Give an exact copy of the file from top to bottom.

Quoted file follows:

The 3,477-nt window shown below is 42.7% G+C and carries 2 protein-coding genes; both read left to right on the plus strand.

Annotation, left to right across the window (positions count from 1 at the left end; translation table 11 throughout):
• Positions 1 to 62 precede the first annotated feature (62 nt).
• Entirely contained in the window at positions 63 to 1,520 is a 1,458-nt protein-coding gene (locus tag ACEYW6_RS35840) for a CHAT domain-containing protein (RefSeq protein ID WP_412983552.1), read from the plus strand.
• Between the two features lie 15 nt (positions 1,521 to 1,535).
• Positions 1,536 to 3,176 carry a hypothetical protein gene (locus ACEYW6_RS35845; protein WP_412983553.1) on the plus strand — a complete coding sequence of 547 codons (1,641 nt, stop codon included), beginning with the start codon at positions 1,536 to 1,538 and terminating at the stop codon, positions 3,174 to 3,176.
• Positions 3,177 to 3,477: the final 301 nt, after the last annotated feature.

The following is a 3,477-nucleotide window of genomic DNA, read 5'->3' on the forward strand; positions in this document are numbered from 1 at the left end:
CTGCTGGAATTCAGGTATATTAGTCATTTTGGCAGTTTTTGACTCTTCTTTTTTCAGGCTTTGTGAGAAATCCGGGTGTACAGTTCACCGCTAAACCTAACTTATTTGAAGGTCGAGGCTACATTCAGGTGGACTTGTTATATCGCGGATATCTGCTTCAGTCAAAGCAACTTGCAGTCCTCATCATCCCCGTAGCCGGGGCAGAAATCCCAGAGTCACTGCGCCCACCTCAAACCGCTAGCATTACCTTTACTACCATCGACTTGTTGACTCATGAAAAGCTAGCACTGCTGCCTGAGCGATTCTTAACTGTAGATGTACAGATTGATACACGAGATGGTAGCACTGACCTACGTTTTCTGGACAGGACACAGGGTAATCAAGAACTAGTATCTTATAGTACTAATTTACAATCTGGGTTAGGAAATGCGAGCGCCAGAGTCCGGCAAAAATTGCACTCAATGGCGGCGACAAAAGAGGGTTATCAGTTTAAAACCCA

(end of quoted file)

The 3,477-nt window shown below is 42.7% G+C and carries 2 protein-coding genes; both read left to right on the plus strand.

Annotation, left to right across the window (positions count from 1 at the left end; translation table 11 throughout):
• Positions 1 to 62 precede the first annotated feature (62 nt).
• Entirely contained in the window at positions 63 to 1,520 is a 1,458-nt protein-coding gene (locus tag ACEYW6_RS35840) for a CHAT domain-containing protein (RefSeq protein ID WP_412983552.1), read from the plus strand.
• Between the two features lie 15 nt (positions 1,521 to 1,535).
• Positions 1,536 to 3,176 carry a hypothetical protein gene (locus ACEYW6_RS35845; protein WP_412983553.1) on the plus strand — a complete coding sequence of 547 codons (1,641 nt, stop codon included), beginning with the start codon at positions 1,536 to 1,538 and terminating at the stop codon, positions 3,174 to 3,176.
• Positions 3,177 to 3,477: the final 301 nt, after the last annotated feature.

The following is a 3,477-nucleotide window of genomic DNA, read 5'->3' on the forward strand; positions in this document are numbered from 1 at the left end:
CTGCTGGAATTCAGGTATATTAGTCATTTTGGCAGTTTTTGACTCTTCTTTTTTCAGGCTTTGTGAGAAATCCGGGTGTACAGTTCACCGCTAAACCTAACTTATTTGAAGGTCGAGGCTACATTCAGGTGGACTTGTTATATCGCGGATATCTGCTTCAGTCAAAGCAACTTGCAGTCCTCATCATCCCCGTAGCCGGGGCAGAAATCCCAGAGTCACTGCGCCCACCTCAAACCGCTAGCATTACCTTTACTACCATCGACTTGTTGACTCATGAAAAGCTAGCACTGCTGCCTGAGCGATTCTTAACTGTAGATGTACAGATTGATACACGAGATGGTAGCACTGACCTACGTTTTCTGGACAGGACACAGGGTAATCAAGAACTAGTATCTTATAGTACTAATTTACAATCTGGGTTAGGAAATGCGAGCGCCAGAGTCCGGCAAAAATTGCACTCAATGGCGGCGACAAAAGAGGGTTATCAGTTTAAAACCCA